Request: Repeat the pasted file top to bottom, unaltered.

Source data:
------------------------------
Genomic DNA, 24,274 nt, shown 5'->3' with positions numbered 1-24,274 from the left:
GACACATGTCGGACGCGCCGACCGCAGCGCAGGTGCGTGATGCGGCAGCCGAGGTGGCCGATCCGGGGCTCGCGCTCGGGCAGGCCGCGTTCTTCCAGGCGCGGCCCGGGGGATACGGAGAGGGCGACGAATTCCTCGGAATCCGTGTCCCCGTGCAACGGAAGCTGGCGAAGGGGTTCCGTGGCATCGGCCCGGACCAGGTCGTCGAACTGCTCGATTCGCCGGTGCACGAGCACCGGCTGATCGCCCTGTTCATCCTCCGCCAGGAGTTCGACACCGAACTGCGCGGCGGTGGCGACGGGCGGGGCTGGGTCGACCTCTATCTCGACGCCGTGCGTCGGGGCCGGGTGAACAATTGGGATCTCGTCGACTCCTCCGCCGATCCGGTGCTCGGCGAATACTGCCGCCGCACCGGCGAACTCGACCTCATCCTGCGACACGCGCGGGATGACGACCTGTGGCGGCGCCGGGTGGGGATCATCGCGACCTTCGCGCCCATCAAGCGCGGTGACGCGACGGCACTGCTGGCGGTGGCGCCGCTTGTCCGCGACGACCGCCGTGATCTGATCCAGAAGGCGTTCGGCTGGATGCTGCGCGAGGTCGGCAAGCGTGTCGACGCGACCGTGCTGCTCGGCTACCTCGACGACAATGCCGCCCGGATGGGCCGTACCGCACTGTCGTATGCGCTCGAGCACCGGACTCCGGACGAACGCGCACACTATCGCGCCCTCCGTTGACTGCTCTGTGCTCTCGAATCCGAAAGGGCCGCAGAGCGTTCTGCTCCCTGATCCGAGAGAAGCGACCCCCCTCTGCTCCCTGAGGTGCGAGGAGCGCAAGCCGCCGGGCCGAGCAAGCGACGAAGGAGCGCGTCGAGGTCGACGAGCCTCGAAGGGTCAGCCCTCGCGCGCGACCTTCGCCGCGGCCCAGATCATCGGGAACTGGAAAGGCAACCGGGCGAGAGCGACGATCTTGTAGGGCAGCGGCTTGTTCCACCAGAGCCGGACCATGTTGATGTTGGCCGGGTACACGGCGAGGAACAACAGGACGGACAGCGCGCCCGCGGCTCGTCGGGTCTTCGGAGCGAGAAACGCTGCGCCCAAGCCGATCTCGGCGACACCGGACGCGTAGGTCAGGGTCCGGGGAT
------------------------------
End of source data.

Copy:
Genomic DNA, 24,274 nt, shown 5'->3' with positions numbered 1-24,274 from the left:
GACACATGTCGGACGCGCCGACCGCAGCGCAGGTGCGTGATGCGGCAGCCGAGGTGGCCGATCCGGGGCTCGCGCTCGGGCAGGCCGCGTTCTTCCAGGCGCGGCCCGGGGGATACGGAGAGGGCGACGAATTCCTCGGAATCCGTGTCCCCGTGCAACGGAAGCTGGCGAAGGGGTTCCGTGGCATCGGCCCGGACCAGGTCGTCGAACTGCTCGATTCGCCGGTGCACGAGCACCGGCTGATCGCCCTGTTCATCCTCCGCCAGGAGTTCGACACCGAACTGCGCGGCGGTGGCGACGGGCGGGGCTGGGTCGACCTCTATCTCGACGCCGTGCGTCGGGGCCGGGTGAACAATTGGGATCTCGTCGACTCCTCCGCCGATCCGGTGCTCGGCGAATACTGCCGCCGCACCGGCGAACTCGACCTCATCCTGCGACACGCGCGGGATGACGACCTGTGGCGGCGCCGGGTGGGGATCATCGCGACCTTCGCGCCCATCAAGCGCGGTGACGCGACGGCACTGCTGGCGGTGGCGCCGCTTGTCCGCGACGACCGCCGTGATCTGATCCAGAAGGCGTTCGGCTGGATGCTGCGCGAGGTCGGCAAGCGTGTCGACGCGACCGTGCTGCTCGGCTACCTCGACGACAATGCCGCCCGGATGGGCCGTACCGCACTGTCGTATGCGCTCGAGCACCGGACTCCGGACGAACGCGCACACTATCGCGCCCTCCGTTGACTGCTCTGTGCTCTCGAATCCGAAAGGGCCGCAGAGCGTTCTGCTCCCTGATCCGAGAGAAGCGACCCCCCTCTGCTCCCTGAGGTGCGAGGAGCGCAAGCCGCCGGGCCGAGCAAGCGACGAAGGAGCGCGTCGAGGTCGACGAGCCTCGAAGGGTCAGCCCTCGCGCGCGACCTTCGCCGCGGCCCAGATCATCGGGAACTGGAAAGGCAACCGGGCGAGAGCGACGATCTTGTAGGGCAGCGGCTTGTTCCACCAGAGCCGGACCATGTTGATGTTGGCCGGGTACACGGCGAGGAACAACAGGACGGACAGCGCGCCCGCGGCTCGTCGGGTCTTCGGAGCGAGAAACGCTGCGCCCAAGCCGATCTCGGCGACACCGGACGCGTAGGTCAGGGTCCGGGGAT